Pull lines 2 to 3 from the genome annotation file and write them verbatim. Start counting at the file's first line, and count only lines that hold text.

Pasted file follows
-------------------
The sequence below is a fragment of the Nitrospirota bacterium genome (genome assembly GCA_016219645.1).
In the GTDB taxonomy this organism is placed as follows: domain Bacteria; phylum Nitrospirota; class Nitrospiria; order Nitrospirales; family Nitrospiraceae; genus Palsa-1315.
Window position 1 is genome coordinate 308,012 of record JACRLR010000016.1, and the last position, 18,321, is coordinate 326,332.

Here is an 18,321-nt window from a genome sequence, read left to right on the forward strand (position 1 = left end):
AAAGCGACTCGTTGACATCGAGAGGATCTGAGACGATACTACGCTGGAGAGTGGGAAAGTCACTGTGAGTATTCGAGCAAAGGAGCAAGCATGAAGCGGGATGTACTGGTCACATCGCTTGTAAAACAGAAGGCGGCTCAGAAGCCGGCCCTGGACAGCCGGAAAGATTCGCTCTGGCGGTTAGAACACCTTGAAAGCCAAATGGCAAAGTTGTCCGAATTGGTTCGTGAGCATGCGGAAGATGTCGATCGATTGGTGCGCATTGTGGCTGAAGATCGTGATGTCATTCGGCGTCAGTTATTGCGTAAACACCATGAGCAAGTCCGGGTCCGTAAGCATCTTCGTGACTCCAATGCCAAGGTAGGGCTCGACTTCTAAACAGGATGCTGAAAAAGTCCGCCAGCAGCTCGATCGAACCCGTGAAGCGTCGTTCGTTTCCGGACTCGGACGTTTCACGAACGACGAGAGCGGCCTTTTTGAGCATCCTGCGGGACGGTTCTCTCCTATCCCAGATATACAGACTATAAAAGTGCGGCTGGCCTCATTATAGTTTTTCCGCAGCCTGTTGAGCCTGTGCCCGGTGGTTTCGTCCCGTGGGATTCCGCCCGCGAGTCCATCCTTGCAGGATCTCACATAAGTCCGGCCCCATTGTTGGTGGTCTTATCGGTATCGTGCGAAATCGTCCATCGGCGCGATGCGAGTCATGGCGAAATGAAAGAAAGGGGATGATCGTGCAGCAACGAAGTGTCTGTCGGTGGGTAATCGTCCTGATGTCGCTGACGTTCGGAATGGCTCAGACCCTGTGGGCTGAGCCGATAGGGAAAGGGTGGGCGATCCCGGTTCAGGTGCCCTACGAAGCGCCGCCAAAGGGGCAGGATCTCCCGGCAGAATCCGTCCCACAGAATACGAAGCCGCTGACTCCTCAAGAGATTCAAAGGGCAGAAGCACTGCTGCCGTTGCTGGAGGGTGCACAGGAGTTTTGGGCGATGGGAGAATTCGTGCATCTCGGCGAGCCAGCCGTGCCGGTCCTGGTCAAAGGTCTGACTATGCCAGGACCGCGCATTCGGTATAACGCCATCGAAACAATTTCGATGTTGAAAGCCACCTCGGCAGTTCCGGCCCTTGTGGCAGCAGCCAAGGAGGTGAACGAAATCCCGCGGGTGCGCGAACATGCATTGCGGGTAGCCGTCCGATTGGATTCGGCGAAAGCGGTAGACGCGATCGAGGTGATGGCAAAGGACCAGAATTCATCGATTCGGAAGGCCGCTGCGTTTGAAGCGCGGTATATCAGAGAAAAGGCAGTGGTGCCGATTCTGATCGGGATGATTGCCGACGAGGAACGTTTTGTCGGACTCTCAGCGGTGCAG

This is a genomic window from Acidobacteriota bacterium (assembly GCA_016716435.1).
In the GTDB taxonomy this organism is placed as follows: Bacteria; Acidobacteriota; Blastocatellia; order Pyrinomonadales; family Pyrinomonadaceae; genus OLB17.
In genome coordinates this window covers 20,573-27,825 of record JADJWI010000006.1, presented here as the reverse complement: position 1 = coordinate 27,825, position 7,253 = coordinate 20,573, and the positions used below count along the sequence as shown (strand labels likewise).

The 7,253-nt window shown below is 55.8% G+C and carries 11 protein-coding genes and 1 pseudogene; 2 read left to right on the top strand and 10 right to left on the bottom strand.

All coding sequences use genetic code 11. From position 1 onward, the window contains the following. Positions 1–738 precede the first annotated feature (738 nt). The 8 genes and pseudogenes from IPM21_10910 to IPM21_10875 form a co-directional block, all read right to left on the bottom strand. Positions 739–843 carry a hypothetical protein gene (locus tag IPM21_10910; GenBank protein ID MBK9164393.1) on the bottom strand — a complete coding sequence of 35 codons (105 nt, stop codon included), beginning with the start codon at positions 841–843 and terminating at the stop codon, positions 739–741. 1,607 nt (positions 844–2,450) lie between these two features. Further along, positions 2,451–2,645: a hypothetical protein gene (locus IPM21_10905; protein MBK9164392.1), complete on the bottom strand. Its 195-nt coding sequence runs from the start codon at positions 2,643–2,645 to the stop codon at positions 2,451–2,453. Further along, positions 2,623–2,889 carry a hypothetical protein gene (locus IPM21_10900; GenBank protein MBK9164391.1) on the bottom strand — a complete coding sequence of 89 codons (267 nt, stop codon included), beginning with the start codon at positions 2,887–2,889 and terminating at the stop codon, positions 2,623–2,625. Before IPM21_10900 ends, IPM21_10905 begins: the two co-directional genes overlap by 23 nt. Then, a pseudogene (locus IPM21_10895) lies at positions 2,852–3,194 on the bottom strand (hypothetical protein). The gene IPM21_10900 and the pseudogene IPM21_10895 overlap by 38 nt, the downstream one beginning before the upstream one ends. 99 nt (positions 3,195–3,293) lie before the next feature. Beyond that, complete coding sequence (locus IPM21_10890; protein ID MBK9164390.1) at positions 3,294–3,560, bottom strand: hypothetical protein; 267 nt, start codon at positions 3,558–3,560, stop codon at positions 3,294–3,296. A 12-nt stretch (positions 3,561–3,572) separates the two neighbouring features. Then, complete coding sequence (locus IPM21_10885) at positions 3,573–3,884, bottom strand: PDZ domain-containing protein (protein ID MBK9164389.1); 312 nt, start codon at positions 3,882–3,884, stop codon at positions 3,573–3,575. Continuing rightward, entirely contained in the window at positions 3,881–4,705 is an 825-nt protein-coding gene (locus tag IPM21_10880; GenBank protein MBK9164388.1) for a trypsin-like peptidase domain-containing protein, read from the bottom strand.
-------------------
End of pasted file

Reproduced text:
In the GTDB taxonomy this organism is placed as follows: domain Bacteria; phylum Nitrospirota; class Nitrospiria; order Nitrospirales; family Nitrospiraceae; genus Palsa-1315.
Window position 1 is genome coordinate 308,012 of record JACRLR010000016.1, and the last position, 18,321, is coordinate 326,332.